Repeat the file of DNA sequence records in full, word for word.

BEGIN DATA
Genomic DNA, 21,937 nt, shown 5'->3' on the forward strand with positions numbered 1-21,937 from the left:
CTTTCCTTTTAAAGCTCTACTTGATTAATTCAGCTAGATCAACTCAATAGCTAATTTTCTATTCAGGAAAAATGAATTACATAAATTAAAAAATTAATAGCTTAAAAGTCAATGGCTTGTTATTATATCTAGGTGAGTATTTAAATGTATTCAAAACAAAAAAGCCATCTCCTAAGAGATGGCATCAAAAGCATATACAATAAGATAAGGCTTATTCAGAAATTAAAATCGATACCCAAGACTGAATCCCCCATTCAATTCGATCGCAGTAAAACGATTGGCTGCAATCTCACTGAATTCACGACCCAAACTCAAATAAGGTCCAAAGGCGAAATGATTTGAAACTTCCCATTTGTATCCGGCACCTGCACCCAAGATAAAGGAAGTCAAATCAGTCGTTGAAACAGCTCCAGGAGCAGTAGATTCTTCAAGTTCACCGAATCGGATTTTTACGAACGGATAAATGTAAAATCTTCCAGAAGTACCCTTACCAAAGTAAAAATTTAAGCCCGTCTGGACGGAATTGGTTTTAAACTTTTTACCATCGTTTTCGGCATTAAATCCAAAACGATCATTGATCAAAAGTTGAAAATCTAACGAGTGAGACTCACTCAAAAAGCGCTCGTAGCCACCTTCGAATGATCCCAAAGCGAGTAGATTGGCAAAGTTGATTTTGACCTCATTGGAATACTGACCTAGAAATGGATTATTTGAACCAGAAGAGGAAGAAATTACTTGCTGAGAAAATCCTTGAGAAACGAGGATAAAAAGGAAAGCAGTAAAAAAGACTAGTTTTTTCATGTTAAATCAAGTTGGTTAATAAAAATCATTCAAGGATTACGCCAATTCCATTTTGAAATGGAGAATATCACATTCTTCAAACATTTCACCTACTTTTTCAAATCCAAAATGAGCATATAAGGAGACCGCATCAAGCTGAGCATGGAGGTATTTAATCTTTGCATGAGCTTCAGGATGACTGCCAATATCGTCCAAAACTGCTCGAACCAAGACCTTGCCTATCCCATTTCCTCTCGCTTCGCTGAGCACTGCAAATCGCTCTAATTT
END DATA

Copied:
Genomic DNA, 21,937 nt, shown 5'->3' on the forward strand with positions numbered 1-21,937 from the left:
CTTTCCTTTTAAAGCTCTACTTGATTAATTCAGCTAGATCAACTCAATAGCTAATTTTCTATTCAGGAAAAATGAATTACATAAATTAAAAAATTAATAGCTTAAAAGTCAATGGCTTGTTATTATATCTAGGTGAGTATTTAAATGTATTCAAAACAAAAAAGCCATCTCCTAAGAGATGGCATCAAAAGCATATACAATAAGATAAGGCTTATTCAGAAATTAAAATCGATACCCAAGACTGAATCCCCCATTCAATTCGATCGCAGTAAAACGATTGGCTGCAATCTCACTGAATTCACGACCCAAACTCAAATAAGGTCCAAAGGCGAAATGATTTGAAACTTCCCATTTGTATCCGGCACCTGCACCCAAGATAAAGGAAGTCAAATCAGTCGTTGAAACAGCTCCAGGAGCAGTAGATTCTTCAAGTTCACCGAATCGGATTTTTACGAACGGATAAATGTAAAATCTTCCAGAAGTACCCTTACCAAAGTAAAAATTTAAGCCCGTCTGGACGGAATTGGTTTTAAACTTTTTACCATCGTTTTCGGCATTAAATCCAAAACGATCATTGATCAAAAGTTGAAAATCTAACGAGTGAGACTCACTCAAAAAGCGCTCGTAGCCACCTTCGAATGATCCCAAAGCGAGTAGATTGGCAAAGTTGATTTTGACCTCATTGGAATACTGACCTAGAAATGGATTATTTGAACCAGAAGAGGAAGAAATTACTTGCTGAGAAAATCCTTGAGAAACGAGGATAAAAAGGAAAGCAGTAAAAAAGACTAGTTTTTTCATGTTAAATCAAGTTGGTTAATAAAAATCATTCAAGGATTACGCCAATTCCATTTTGAAATGGAGAATATCACATTCTTCAAACATTTCACCTACTTTTTCAAATCCAAAATGAGCATATAAGGAGACCGCATCAAGCTGAGCATGGAGGTATTTAATCTTTGCATGAGCTTCAGGATGACTGCCAATATCGTCCAAAACTGCTCGAACCAAGACCTTGCCTATCCCATTTCCTCTCGCTTCGCTGAGCACTGCAAATCGCTCTAATTT